-GWF Trustees of the Construction Industry and Laborers Health and Welfare Trust et al v. Interstate Hotel Installation, No. 2:2012cv00353 - Document 35 (D. Nev. 2013)

Court Description: ORDER Granting in part and Denying in part 13 Motion for Summary Judgment. FURTHER ORDERED that 27 Motion to Withdraw CounterMotion for Summary Judgment is GRANTED. The Trust Funds' CounterMotion 15 is WITHDRAWN. FURTHER ORDERED that 28 Motion for Leave to File Sur-Reply and for Oral Argument is DENIED. Signed by Judge Miranda M. Du on 3/5/13. (Copies have been distributed pursuant to the NEF - MMM)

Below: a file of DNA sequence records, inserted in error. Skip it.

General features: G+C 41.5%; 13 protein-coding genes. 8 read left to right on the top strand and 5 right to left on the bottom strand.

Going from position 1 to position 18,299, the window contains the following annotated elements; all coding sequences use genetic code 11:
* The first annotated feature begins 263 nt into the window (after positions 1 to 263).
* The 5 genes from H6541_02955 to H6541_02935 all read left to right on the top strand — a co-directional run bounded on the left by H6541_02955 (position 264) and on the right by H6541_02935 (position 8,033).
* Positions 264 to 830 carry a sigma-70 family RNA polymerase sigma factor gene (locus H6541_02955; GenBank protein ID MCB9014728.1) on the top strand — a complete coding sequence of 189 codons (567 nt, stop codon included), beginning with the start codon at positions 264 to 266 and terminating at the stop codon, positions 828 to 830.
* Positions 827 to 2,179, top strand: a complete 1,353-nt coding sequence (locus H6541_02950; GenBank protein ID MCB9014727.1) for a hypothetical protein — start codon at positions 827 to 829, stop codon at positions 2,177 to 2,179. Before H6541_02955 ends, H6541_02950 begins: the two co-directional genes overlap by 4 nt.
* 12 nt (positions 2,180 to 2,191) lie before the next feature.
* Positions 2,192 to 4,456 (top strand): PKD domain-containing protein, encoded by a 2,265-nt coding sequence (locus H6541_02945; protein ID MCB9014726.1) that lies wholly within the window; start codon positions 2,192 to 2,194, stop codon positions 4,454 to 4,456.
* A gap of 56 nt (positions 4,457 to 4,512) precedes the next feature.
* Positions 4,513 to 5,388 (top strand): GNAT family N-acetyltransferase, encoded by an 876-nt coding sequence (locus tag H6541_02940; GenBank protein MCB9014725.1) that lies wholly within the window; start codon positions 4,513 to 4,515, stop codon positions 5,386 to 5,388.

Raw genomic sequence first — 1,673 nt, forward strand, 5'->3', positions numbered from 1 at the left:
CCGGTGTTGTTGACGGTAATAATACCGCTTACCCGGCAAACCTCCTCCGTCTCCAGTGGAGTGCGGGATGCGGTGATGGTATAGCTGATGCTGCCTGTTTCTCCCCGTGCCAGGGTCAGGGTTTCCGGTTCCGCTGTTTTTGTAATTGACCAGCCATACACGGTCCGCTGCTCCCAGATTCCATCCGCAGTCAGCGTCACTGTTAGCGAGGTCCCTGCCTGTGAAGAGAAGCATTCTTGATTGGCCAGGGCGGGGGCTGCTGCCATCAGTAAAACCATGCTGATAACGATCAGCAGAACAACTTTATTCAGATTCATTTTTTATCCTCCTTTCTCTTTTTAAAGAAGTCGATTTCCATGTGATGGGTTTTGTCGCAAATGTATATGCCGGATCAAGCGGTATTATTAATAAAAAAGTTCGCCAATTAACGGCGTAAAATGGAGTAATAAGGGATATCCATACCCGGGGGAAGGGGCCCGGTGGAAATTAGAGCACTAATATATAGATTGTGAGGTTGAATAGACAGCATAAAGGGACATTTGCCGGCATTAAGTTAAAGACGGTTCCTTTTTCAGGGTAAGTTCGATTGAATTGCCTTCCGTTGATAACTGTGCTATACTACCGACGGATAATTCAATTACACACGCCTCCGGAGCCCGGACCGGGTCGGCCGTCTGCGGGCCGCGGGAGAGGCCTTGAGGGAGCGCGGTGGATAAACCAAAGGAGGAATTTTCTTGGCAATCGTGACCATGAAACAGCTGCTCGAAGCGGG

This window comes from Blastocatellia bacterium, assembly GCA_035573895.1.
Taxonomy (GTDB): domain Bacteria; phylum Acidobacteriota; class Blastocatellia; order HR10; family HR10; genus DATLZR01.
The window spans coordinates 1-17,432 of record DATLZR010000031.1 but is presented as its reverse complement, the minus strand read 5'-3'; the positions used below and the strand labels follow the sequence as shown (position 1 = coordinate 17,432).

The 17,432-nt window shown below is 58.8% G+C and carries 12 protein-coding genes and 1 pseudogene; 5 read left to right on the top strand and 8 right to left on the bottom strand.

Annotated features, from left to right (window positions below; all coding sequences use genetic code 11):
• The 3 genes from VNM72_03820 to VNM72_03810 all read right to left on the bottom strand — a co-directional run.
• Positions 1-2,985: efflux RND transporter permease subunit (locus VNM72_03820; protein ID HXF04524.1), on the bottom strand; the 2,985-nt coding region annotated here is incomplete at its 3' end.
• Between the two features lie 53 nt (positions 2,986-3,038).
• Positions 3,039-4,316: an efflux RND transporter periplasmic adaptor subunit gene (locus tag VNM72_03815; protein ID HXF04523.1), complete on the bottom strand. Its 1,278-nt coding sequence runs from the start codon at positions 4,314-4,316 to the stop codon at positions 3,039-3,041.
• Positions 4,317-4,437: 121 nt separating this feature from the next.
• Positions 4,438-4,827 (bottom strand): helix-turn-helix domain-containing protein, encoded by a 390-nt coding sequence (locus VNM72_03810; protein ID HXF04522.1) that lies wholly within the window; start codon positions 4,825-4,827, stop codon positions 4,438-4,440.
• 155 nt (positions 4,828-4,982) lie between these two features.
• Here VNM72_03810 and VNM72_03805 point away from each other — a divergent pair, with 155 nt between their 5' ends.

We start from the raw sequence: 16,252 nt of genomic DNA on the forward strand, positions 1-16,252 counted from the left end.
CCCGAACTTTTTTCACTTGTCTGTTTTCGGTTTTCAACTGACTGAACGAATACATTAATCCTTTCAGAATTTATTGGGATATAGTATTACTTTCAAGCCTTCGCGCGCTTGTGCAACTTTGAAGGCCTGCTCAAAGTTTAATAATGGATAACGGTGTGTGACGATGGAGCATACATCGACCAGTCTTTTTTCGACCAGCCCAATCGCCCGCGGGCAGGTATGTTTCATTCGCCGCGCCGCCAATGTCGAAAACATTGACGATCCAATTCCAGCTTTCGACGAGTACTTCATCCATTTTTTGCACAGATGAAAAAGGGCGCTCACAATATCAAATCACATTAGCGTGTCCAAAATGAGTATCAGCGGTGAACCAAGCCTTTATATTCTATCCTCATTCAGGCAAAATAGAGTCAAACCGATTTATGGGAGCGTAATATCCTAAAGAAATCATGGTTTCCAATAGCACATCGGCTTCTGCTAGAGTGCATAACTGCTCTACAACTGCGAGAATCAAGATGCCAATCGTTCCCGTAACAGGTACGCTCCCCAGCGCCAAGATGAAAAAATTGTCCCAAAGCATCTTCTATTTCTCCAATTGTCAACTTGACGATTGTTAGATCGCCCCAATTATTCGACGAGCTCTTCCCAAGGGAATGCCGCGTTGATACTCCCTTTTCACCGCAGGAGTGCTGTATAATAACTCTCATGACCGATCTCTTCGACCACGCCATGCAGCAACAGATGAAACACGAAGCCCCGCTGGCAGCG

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-GWF Trustees of the Construction Industry and Laborers Health and We...terstate Hotel Installation Doc. 35 1 2 3 4 5 6 UNITED STATES DISTRICT COURT 7 DISTRICT OF NEVADA 8 *** 10 TRUSTEES OF THE CONSTRUCTION INDUSTRY AND LABORERS HEALTH AND WELFARE TRUST, et al., 11 Plaintiffs, 9 v. 12 13 INTERSTATE HOTEL INSTALLATION, 14 Defendant. 15 16 I. Case No. 2:12-cv-00353-MMD-GWF ORDER (Def.’s Motion for Summary Judgment – dkt. no. 13; Plf.’s CounterMotion for Summary Judgment – dkt. no. 15; Plf.’s Motion to Withdraw CounterMotion – dkt. no. 27; Plf.’s Motion for Leave to File Sur-Reply and for Oral Argument – dkt. no. 28) SUMMARY 17 Before the Court are various motions brought by the parties in this Employee 18 Retirement Income Security Act (“ERISA”) action. Defendant Interstate Hotel Installation 19 (“Interstate”) brings this Motion for Summary Judgment, which Plaintiffs opposed. (See 20 dkt. no. 13.) Plaintiffs subsequently filed a Motion for Leave to File Sur-Reply and for 21 Oral Argument. (Dkt. no. 28.) 22 Plaintiffs also filed a CounterMotion for Summary Judgment (dkt. no. 15), which 23 they subsequently sought to withdraw through a Motion to Withdraw CounterMotion (dkt. 24 no. 27.) 25 II. BACKGROUND 26 Plaintiffs are Trustees of the Construction Industry and Laborers Health and 27 Welfare Trust, Trustees of the Construction Industry and Laborers Joint Pension Trust, 28 Trustees of the Construction Industry and Laborers Vacation Trust, and Trustees of the Dockets.Justia.com 1 Southern Nevada Laborers Local 872 Training Trust (collectively “Trust Funds” or 2 “Plaintiffs”). Interstate, a Nevada corporation, employed persons who performed work 3 covered by a collective bargaining agreement between Interstate and the Laborers 4 International Union of North America, Local 872 (“the Local”). The Trust Funds are 5 ERISA employee benefit trust funds that provide pension, health and welfare, vacation, 6 and training benefits to employees covered by the collective bargaining agreement 7 between Interstate and the Local. 8 Plaintiffs filed their Complaint in this case on March 5, 2012, seeking delinquent 9 contributions they allege an entitlement to through various collective bargaining 10 agreements, trust agreements that established the Trust Funds, and provisions of 11 ERISA-mandated reports and contributions. (See dkt. no. 1 at ¶¶ 4-9.) They seek 12 contributions for the period between July 1, 2003, and March 31, 2009. This is the third 13 such action brought by the Trust Funds. They had first filed suit on December 31, 2007, 14 for an audit and contributions covering the period from January 1, 2001, to May 28, 15 2008. 16 agreement entered into on May 27, 2008. (Dkt. no. 13-3.) The Trust Funds brought a 17 second suit on December 11, 2009, for an audit and contributions for July 1, 2003, and 18 March 31, 2009. (See dkt. no. 13-4.) The second suit was also voluntarily dismissed on 19 September 16, 2010, pursuant to a settlement agreement. (Dkt. no. 13-6.) (See dkt. no. 13-1.) That suit was voluntarily dismissed per a settlement 20 After filing an Amended Answer to the Complaint (dkt. no. 8), Interstate filed this 21 Motion for Summary Judgment on April 13, 2012 (dkt. no. 13). Five days later, the Trust 22 Funds filed their CounterMotion for Summary Judgment (dkt. no. 15), but later filed a 23 Motion to Withdraw the CounterMotion (dkt. no. 27). Good cause appearing, the Court 24 grants the Trust Funds’ Motion to Withdraw, and addresses the remaining two Motions 25 below. 26 III. LEGAL STANDARD 27 The purpose of summary judgment is to avoid unnecessary trials when there is no 28 dispute as to the facts before the court. Nw. Motorcycle Ass’n v. U.S. Dep’t of Agric., 18 2 1 F.3d 1468, 1471 (9th Cir. 1994). Summary judgment is appropriate when the pleadings, 2 the discovery and disclosure materials on file, and any affidavits “show there is no 3 genuine issue as to any material fact and that the movant is entitled to judgment as a 4 matter of law.” Celotex Corp. v. Catrett, 477 U.S. 317, 330 (1986). An issue is “genuine” 5 if there is a sufficient evidentiary basis on which a reasonable fact-finder could find for 6 the nonmoving party and a dispute is “material” if it could affect the outcome of the suit 7 under the governing law. Anderson v. Liberty Lobby, Inc., 477 U.S. 242, 248-49 (1986). 8 Where reasonable minds could differ on the material facts at issue, however, summary 9 judgment is not appropriate. Warren v. City of Carlsbad, 58 F.3d 439, 441 (9th Cir. 10 1995). “The amount of evidence necessary to raise a genuine issue of material fact is 11 enough ‘to require a jury or judge to resolve the parties' differing versions of the truth at 12 trial.’” Aydin Corp. v. Loral Corp., 718 F.2d 897, 902 (9th Cir. 1983) (quoting First Nat’l 13 Bank v. Cities Service Co., 391 U.S. 253, 288-89 (1968)). In evaluating a summary 14 judgment motion, a court views all facts and draws all inferences in the light most 15 favorable to the nonmoving party. Kaiser Cement Corp. v. Fishbach & Moore, Inc., 793 16 F.2d 1100, 1103 (9th Cir. 1986). 17 The moving party bears the burden of showing that there are no genuine issues 18 of material fact. Zoslaw v. MCA Distrib. Corp., 693 F.2d 870, 883 (9th Cir. 1982). “In 19 order to carry its burden of production, the moving party must either produce evidence 20 negating an essential element of the nonmoving party’s claim or defense or show that 21 the nonmoving party does not have enough evidence of an essential element to carry its 22 ultimate burden of persuasion at trial.” Nissan Fire & Marine Ins. Co. v. Fritz Cos., 210 23 F.3d 1099, 1102 (9th Cir. 2000). 24 requirements, the burden shifts to the party resisting the motion to “set forth specific 25 facts showing that there is a genuine issue for trial.” Anderson, 477 U.S. at 256. The 26 nonmoving party “may not rely on denials in the pleadings but must produce specific 27 evidence, through affidavits or admissible discovery material, to show that the dispute 28 exists,” Bhan v. NME Hosps., Inc., 929 F.2d 1404, 1409 (9th Cir. 1991), and “must do Once the moving party satisfies Rule 56’s 3 1 more than simply show that there is some metaphysical doubt as to the material facts.” 2 Orr v. Bank of Am., 285 F.3d 764, 783 (9th Cir. 2002) (internal citations omitted). “The 3 mere existence of a scintilla of evidence in support of the plaintiff’s position will be 4 insufficient.” Anderson, 477 U.S. at 252. 5 IV. DISCUSSION 6 Interstate brings its Motion for Summary Judgment arguing that the Trust Funds’ 7 claims are barred pursuant to the two dismissal rule, and that the plain language of Fed. 8 R. Civ. P. 41(a)(1) bars this suit based on the prior dismissals. (See dkt. no. 13 at 8-9.) 9 Interstate also argues that the Trust Funds’ claims for contribution prior to March 5, 10 2006, are time-barred. (Id. at 9-10.) In the alternative, Interstate requests partial 11 summary judgment on the Trust Funds’ contribution claims for one employee that was 12 subject to a prior settlement. (Id. at 10.) 13 A. 14 Fed. R. Civ. P. 41(a)(1) governs voluntary dismissal of actions by a plaintiff, and 15 provides that a plaintiff may voluntarily dismiss an action, without a court order, by filing 16 a notice of dismissal or, where the defendant has answered or filed a motion for 17 summary judgment, a stipulation of dismissal signed by all the parties that have 18 appeared in the action. It further provides that “if the plaintiff previously dismissed any 19 federal- or state-court action based on or including the same claim, a notice of dismissal 20 operates as an adjudication on the merits.” Fed. R. Civ. P. 41(a)(1)(B). “[A] voluntary 21 dismissal is presumed to be ‘without prejudice’ unless it states otherwise, but a voluntary 22 dismissal of a second action operates as a dismissal on the merits if the plaintiff has 23 previously dismissed an action involving the same claims.” Commercial Space Mgmt. 24 Co., Inc. v. Boeing Co., Inc., 193 F.3d 1074, 1076 (9th Cir. 1999). This rule is known as 25 the “two dismissal rule.” Id. Two Dismissal Rule 26 However, “[a] trust fund that wishes to preclude the application of res judicata to a 27 future action based on a claim that the employers’ payments have been inaccurate, can 28 reserve that right in any agreement that results in the dismissal with prejudice of an 4 1 action for delinquent payments.” Int’l Union of Operating Engineers-Employers Const. 2 Indus. Pension, Welfare & Training Trust Funds v. Karr, 994 F.2d 1426, 1432 (9th Cir. 3 1993). 4 agreeing to reserve plaintiffs’ right to conduct an audit and seek additional amounts 5 owing at some later time.” 6 Chevrolet, No. C 09-0466, 2009 WL 4572738, at *5 (N.D. Cal. Dec. 1, 2009). “Karr does not prohibit parties to a lawsuit for delinquent contributions from Bd. of Trustees of Auto. Indus. Welfare Fund v. Crown 7 In their first stipulated dismissal, the parties expressly agreed that Interstate would 8 “waive any and all time related defenses including, but not limited to, statute of 9 limitations . . .” for the period of time from the date of the Complaint to 60 days after 10 compliance with the audit agreed to in the stipulation. (Dkt. no. 15-3 at ¶ 2.) After filing 11 of the second suit, the parties entered into a settlement agreement which specifically 12 reserved the right to pursue further claims for potential contribution deficiencies 13 discovered after the completion of the audit. (Dkt. no. 15-5 at ¶ 6.) Applying the two- 14 dismissal rule in this circumstance would flout the parties’ settlement agreement, run 15 counter to the spirit of Karr, and would serve an injustice to the Trust Funds’ expectation 16 that Interstate would comply with the terms of the contract it entered into. The parties’ 17 agreement ought not to be disturbed, particularly where that agreement was signed by 18 the Court. (See dkt. no. 15-6.) 19 B. 20 Interstate also argues that the six-year statute of limitations applicable to the Trust 21 Funds’ claim preclude them from seeking contributions for the period prior to March 5, 22 2006 (six years before this suit was filed). See Wetzel v. Lou Ehlers Cadillac Group 23 Long Term Disability Ins. Program, 222 F.3d 643, 648 (9th Cir. 2000) (holding that 24 applicable statute of limitations for an ERISA action is that which governs suits on written 25 contracts); NRS § 11.190(1)(b) (providing a six-year limitation period for actions on a 26 written contract). Since contracts between parties limiting the right to plead the statute of 27 limitations are enforceable, Interstate’s argument fails for the reasons set forth below. 28 See Abramson v. Brownstein, 897 F.2d 389, 393 (9th Cir. 1990) (noting that under Statute of Limitations 5 1 California law, parties to a contract may waive the running of the statute by express 2 agreement); Matter of VMS Ltd. P’ship Sec. Litig., 26 F.3d 50, 51 (7th Cir. 1994) (noting 3 that “a promise not to plead the statute of limitations, made during the course of 4 settlement negotiations, is enforceable”). 5 Interstate waived any statute of limitations defense when it entered into the first 6 settlement agreement. In their May 27, 2008, agreement, the parties agreed that 7 Interstate would “waive any and all time related defenses, including but not limited to, 8 statute of limitations . . . on the passage of time from December 31, 2007 . . . to a date 9 sixty (60) days after the contract compliance audit in this matter has been completed.” 10 (See dkt. no. 13-3 at ¶ 2.) The Trust Funds request contributions for the period dating 11 back to July 1, 2003. The Trust Funds filed their second suit on December 11, 2009, 12 and Interstate concedes that the original settlement agreement applied up until this 13 point. Therefore, the operative period to calculate the statute of limitations at that time 14 was from July 1, 2003, to December 31, 2007 (a total of 1654 days, or 4 years and 6 15 months). 16 The court-approved second stipulated agreement was entered into on September 17 16, 2010. Even if the Court were to not toll the statute of limitations for the period 18 between the second stipulated dismissal on September 16, 2010, to March 5, 2012, the 19 date of the filing of this claim (a total of 537 days, or 1 year, 5 months and 19 days), the 20 oldest claim still falls just shy of the six-year statute of limitations. 21 Interstate seeks to alter the goal posts by arguing that the Court ought to calculate 22 the statute of limitations not from the date of the second stipulated dismissal, but from 23 some date between the filing of the second lawsuit and the September 16, 2010, date of 24 the second stipulated dismissal, since the audit over the disputed contributions was 25 completed before September 16, 2010. However, it presents no evidence to allow the 26 Court to determine when the audit was completed, and instead points to a clause of the 27 second settlement agreement that states that an audit for the period through June 30, 28 2003, was completed. (See dkt. no. 13-5 at 1.) But this dispute concerns contributions 6 1 for the period after June 30, 2003. Indeed, the second paragraph of the second 2 settlement agreement makes expressly clear that an audit for the period beginning July 3 1, 2003, has not been completed, since Interstate is compelled to provide “for inspection 4 and audit its payroll and reasonably related records . . . from July 1, 2003 through June 5 30, 2008.” (Id. at ¶ 2.) As a result, at the time the second settlement agreement was 6 signed on September 16, 2010, no audit for the disputed period appears to have 7 occurred, and therefore the first settlement agreement’s waiver of the statute of 8 limitations defense extended until September 16, 2010. 9 Interstate also seeks to characterize the second settlement agreement as a 10 novation that superseded the waiver of the statute of limitations defense in the first 11 agreement. The Court seriously doubts that the second settlement agreement applies to 12 vacate the first agreement’s waiver to resurrect from the grave Interstate’s statute of 13 limitations defense. But even if it did, equitably tolling the statute of limitations would be 14 appropriate in this circumstance. See Copeland v. Desert Inn Hotel, 673 P.2d 490, 492 15 (Nev. 1983) (listing factors to consider when determining whether to apply doctrine of 16 equitable tolling). Accordingly, the statute of limitations defense is unavailable to 17 Interstate. 18 C. 19 In the alternative, Interstate seeks partial summary judgment on the Trust Funds’ 20 claims for delinquent contributions relating to work performed by employee Anthony 21 Davis. On January 8, 2008, Davis, through a representative from the Local, submitted a 22 grievance to Interstate seeking back wages and benefits for hours worked from April 23 2007 through January 2, 2008. (See dkt. no. 13-2A.) On May 13, 2008, Interstate and 24 Davis’ representative entered into a settlement agreement where Interstate was to pay 25 the Local a total of $11,465.44. 26 Interstate stated that it was paid for a settlement “to include wage and benefits.” (Dkt. 27 no. 13-2C.) 28 /// Partial Summary Judgment for Claims Relating to Anthony Davis (Dkt. no. 13-2B.) 7 The check ultimately issued by 1 The Court agrees with Interstate. The documents provided in support of 2 Interstate’s Motion indicate that the Local settled its claims over both back wages and 3 benefits with Interstate, at least for the period between April 2007 through January 2, 4 2008. The Trust Funds argue that because they were not parties to the binding 5 agreement between Interstate and the Local, the Davis settlement has no bearing on 6 this action. However, as Interstate correctly points out, “[a] third party beneficiary who 7 seeks to enforce a contract does so subject to the defenses that would be valid as 8 between the parties.” Morelli v. Morelli, 720 P.2d 704, 706 (Nev. 1986). Here, the Trust 9 Funds are third party beneficiaries of the collective bargaining agreement signed 10 between the Local and Interstate. See, e.g., Pierce Cnty. Hotel Emps. & Rest. Emps. 11 Health Trust v. Elks Lodge, 827 F.2d 1324, 1326 (9th Cir. 1987) (noting that benefits 12 trust funds are third party beneficiaries of collective bargaining agreements between the 13 employer and the union). Here, the Trust Funds are third party beneficiaries of the 14 collective bargaining agreement, and cannot sue to recover delinquent contributions for 15 payments received by the Local that included benefit contributions. It is irrelevant that 16 Interstate agreed in the second settlement agreement to make Davis’ employment 17 records available for an audit. (See dkt. no. 13-5 at ¶ 2.) The Trust Funds thus fail to 18 raise any triable issue of material fact as to delinquent contributions made for Davis’ 19 employment between April 2007 and January 2, 2008. 20 V. CONCLUSION 21 In sum, Interstate’s Motion for Summary Judgment on the Trust Funds’ claims 22 fails. However, the Court grants its request for partial summary judgment as to Anthony 23 Davis’ claims with respect to the period outlined above. As the Court’s adjudication of 24 Interstate’s Motion did not require additional briefing or an oral hearing, the Trust Funds’ 25 Motion for Leave to File Sur-Reply and for Oral Argument is denied. Accordingly, IT IS HEREBY ORDERED that Defendant Interstate’s Motion for 26 27 Summary Judgment (dkt. no. 13) is DENIED in part and GRANTED in part. 28 /// 8 1 IT IS FURTHER ORDERED that Plaintiff Trust Funds’ Motion to Withdraw 2 CounterMotion for Summary Judgment (dkt. no. 27) is GRANTED. The Trust Funds’ 3 CounterMotion (dkt. no. 15) is hereby WITHDRAWN. 4 5 6 IT IS FURTHER ORDERED that the Trust Funds’ Motion for Leave to File SurReply and for Oral Argument (dkt. no. 28) is DENIED. DATED THIS 5th day of March 2013. 7 8 MIRANDA M. DU UNITED STATES DISTRICT JUDGE 9 10 11 12 13 14 15 16 17 18 19 20 21 22 23 24 25 26 27 28 9